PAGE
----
“For us, (postponement) would not be responsible now.”
Athletes lashed out at IOC advice to continue training “as best they can,” with Olympic pole vault champion Katerina Stefanidi accusing the body of “putting us in danger.”
“The IOC wants us to keep risking our health, our family’s health and public health to train every day?” asked Stefanidi.
World champion fencer Race Imboden of the United States said on Twitter that he was “worried” about the prospect of the Olympics going ahead.
“We keep being told the Olympic Games are happening. Starting to realize it’s more important to have the games go on than the athletes be prepared or mentally healthy.”
But USOPC chairwoman Susanne Lyons insisted on Friday that organizers had time on their side.
“We don’t have to make a decision. Our games are not next week, or two weeks from now. They’re four months from now,” Lyons said.


What next for Premier League’s ‘Project Restart’

Updated 03 June 2020

What next for Premier League’s ‘Project Restart’

  • Restart to begin with 2 matches on June 17, to ensure every side played same number of games

LONDON: The Premier League's return is just two weeks away but there are plenty of details for the 20 clubs in the English top-flight to work out before competitive action resumes on June 17.

AFP Sport looks at what is on the agenda at the latest in a series of meetings between the clubs on Thursday.

There have been squabbles over how final league standings should be decided if the season cannot be completed but clubs need a contingency arrangement if a spike in coronavirus cases wrecks their plans.

Most of the teams in the bottom half of the table are reportedly pushing for relegation to be scrapped if the season is not completed on the field.

That still seems highly unlikely, with the English Football Association and English Football League both insisting on promotion and relegation throughout the pyramid.

A points-per-game formula is the most likely option and is part of the reason why the restart will begin with two matches on June 17, to ensure every side has played the same number of games.

Once the two outstanding games — Manchester City vs. Arsenal and Aston Villa vs. Sheffield United — have been played, all 20 sides will have nine games remaining.

No dates for other matches have yet been released, but fixtures are expected to continue from where they left off in March and be crammed into just five weeks ahead of the FA Cup final on August 1.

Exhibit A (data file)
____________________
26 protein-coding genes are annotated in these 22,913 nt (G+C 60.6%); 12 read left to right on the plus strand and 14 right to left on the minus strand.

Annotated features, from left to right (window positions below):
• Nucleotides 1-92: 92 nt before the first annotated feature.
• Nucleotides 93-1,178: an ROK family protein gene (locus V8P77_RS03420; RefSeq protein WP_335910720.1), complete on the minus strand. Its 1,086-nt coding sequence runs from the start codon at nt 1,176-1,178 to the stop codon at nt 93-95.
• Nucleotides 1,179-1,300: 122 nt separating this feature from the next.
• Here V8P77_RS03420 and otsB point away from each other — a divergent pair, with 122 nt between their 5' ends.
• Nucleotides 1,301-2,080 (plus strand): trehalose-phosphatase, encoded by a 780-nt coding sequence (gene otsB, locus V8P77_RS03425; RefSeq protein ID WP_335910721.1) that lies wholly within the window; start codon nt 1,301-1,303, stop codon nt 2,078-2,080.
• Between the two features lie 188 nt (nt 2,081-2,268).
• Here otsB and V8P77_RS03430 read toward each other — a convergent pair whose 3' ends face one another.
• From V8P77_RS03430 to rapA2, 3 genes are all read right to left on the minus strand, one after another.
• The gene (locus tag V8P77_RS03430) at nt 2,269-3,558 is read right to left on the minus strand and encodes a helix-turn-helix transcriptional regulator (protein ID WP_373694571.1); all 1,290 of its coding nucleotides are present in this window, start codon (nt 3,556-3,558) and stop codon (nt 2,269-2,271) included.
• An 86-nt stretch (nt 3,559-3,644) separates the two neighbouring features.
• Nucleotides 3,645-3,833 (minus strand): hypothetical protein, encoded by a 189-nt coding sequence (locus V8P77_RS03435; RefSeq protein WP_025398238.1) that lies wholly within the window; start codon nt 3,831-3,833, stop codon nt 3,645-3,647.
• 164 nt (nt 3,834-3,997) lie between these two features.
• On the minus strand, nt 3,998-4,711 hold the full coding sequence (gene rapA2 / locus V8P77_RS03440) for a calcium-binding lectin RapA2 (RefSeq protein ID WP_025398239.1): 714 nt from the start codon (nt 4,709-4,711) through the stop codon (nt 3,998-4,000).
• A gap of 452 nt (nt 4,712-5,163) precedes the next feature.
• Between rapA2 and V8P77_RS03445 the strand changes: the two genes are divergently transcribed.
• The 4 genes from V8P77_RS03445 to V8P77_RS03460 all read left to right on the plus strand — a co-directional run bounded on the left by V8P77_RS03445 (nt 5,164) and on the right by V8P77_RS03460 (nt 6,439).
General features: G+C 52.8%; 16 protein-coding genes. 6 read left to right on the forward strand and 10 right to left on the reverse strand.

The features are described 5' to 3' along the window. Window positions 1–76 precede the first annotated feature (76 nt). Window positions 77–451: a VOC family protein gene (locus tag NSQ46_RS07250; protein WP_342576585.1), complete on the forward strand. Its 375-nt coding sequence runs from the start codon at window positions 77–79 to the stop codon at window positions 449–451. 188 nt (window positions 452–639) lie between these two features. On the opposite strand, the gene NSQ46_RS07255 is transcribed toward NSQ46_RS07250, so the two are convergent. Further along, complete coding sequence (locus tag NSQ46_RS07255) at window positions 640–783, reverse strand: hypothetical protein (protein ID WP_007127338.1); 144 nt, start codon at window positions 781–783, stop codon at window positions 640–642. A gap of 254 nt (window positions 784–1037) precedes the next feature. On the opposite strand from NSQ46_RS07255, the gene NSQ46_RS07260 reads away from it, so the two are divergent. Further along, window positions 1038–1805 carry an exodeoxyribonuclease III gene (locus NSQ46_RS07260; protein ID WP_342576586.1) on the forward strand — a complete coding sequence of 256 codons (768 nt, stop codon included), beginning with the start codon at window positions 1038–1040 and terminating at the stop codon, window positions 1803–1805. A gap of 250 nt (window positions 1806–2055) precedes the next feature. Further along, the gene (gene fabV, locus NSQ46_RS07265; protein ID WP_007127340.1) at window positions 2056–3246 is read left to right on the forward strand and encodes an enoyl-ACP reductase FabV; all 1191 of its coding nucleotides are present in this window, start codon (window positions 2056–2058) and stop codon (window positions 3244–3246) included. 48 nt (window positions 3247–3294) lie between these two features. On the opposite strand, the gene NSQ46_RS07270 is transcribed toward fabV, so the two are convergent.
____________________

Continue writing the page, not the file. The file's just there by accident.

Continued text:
A long layoff, little time together in contact training and a gruelling schedule mean players' bodies will be pushed to the limits.

In an attempt to minimize injuries and fatigue, world governing body FIFA has allowed leagues to temporarily change their rules to allow five substitutes.

Chelsea have also reportedly proposed increasing the number of substitutes available from seven to nine.

However, critics have suggested those changes will simply play into the hands of the bigger clubs with deeper squads.

Premier League clubs appear to have won their battle to have games played in their own grounds rather than on neutral sites.

However, the UK's national lead for football policing confirmed last week that a "small number" of fixtures will take place at neutral venues.

That is likely to include any match that could see Liverpool crowned champions for the first time in 30 years, to try and avoid crowds gathering at Anfield.

Liverpool manager Jurgen Klopp is unconcerned by playing at neutral venues, with results from four rounds of Germany's Bundesliga showing no advantage for home sides in a closed-doors environment.

"We will not have the help from the crowd but no team will have that, so where is the advantage?" Klopp told the BBC.

"Whoever we play it is the same situation, which is why I'm not too worried about it."

The use of VAR could also be dispensed with for the rest of the season should the clubs wish to further cut the number of people required for games to go ahead.

However, the Premier League's CEO Richard Masters is keen for it to remain.

"VAR has its own social-distancing issues, but we think there is a way of completing the season with VAR," Masters told Sky Sports.